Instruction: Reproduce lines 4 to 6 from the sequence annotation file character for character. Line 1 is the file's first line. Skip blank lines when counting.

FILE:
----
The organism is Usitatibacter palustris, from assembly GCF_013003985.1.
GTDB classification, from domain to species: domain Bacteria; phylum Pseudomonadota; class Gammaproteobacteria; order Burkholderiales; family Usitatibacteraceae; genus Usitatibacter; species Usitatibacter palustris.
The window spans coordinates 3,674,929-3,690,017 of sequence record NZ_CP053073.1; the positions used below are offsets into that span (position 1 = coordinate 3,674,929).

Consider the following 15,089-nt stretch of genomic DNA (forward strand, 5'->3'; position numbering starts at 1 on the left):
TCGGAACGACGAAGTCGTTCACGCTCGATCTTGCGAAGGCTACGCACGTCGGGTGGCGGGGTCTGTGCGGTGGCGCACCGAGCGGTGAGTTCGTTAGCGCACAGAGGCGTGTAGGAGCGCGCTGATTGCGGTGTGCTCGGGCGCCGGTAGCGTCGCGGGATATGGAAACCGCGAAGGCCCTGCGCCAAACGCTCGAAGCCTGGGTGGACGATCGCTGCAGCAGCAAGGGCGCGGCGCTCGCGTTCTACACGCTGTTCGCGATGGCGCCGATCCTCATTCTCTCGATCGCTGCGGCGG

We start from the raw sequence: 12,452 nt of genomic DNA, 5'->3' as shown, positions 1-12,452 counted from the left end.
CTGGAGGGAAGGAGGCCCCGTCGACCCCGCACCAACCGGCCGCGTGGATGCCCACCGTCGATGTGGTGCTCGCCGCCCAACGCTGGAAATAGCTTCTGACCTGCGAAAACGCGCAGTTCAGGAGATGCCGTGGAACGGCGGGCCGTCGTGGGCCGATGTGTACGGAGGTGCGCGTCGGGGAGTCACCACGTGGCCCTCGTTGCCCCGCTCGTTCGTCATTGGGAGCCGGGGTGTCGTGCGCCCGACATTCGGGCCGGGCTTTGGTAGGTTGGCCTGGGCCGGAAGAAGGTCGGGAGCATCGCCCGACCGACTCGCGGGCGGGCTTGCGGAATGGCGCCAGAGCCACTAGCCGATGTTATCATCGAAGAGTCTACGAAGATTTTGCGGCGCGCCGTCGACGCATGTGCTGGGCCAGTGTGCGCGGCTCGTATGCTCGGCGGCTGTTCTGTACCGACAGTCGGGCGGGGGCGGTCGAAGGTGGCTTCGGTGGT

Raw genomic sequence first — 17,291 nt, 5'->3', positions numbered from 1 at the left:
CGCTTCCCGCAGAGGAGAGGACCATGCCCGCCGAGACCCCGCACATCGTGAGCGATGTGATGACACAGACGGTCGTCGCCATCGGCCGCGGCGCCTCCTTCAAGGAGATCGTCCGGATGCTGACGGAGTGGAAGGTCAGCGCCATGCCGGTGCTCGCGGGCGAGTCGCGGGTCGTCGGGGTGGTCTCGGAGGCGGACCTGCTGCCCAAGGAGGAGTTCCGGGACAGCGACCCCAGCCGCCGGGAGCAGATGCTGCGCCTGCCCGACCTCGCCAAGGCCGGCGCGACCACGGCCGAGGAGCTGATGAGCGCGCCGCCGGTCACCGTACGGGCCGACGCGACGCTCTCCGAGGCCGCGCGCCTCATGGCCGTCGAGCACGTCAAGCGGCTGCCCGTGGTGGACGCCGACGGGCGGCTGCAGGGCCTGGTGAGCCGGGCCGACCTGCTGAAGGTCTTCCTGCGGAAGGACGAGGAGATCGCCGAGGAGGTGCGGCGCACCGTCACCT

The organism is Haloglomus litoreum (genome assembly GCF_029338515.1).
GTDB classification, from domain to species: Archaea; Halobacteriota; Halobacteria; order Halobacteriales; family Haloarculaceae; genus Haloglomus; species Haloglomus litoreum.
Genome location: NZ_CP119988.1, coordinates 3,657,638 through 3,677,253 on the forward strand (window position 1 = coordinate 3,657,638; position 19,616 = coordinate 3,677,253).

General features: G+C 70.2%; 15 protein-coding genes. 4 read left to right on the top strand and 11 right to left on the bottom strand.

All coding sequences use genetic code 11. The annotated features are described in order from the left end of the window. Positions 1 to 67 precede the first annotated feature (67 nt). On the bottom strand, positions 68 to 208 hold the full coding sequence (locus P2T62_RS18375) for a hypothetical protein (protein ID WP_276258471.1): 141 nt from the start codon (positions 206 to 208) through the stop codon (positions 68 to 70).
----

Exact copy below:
Consider the following 15,089-nt stretch of genomic DNA (forward strand, 5'->3'; position numbering starts at 1 on the left):
TCGGAACGACGAAGTCGTTCACGCTCGATCTTGCGAAGGCTACGCACGTCGGGTGGCGGGGTCTGTGCGGTGGCGCACCGAGCGGTGAGTTCGTTAGCGCACAGAGGCGTGTAGGAGCGCGCTGATTGCGGTGTGCTCGGGCGCCGGTAGCGTCGCGGGATATGGAAACCGCGAAGGCCCTGCGCCAAACGCTCGAAGCCTGGGTGGACGATCGCTGCAGCAGCAAGGGCGCGGCGCTCGCGTTCTACACGCTGTTCGCGATGGCGCCGATCCTCATTCTCTCGATCGCTGCGGCGG

We start from the raw sequence: 12,452 nt of genomic DNA, 5'->3' as shown, positions 1-12,452 counted from the left end.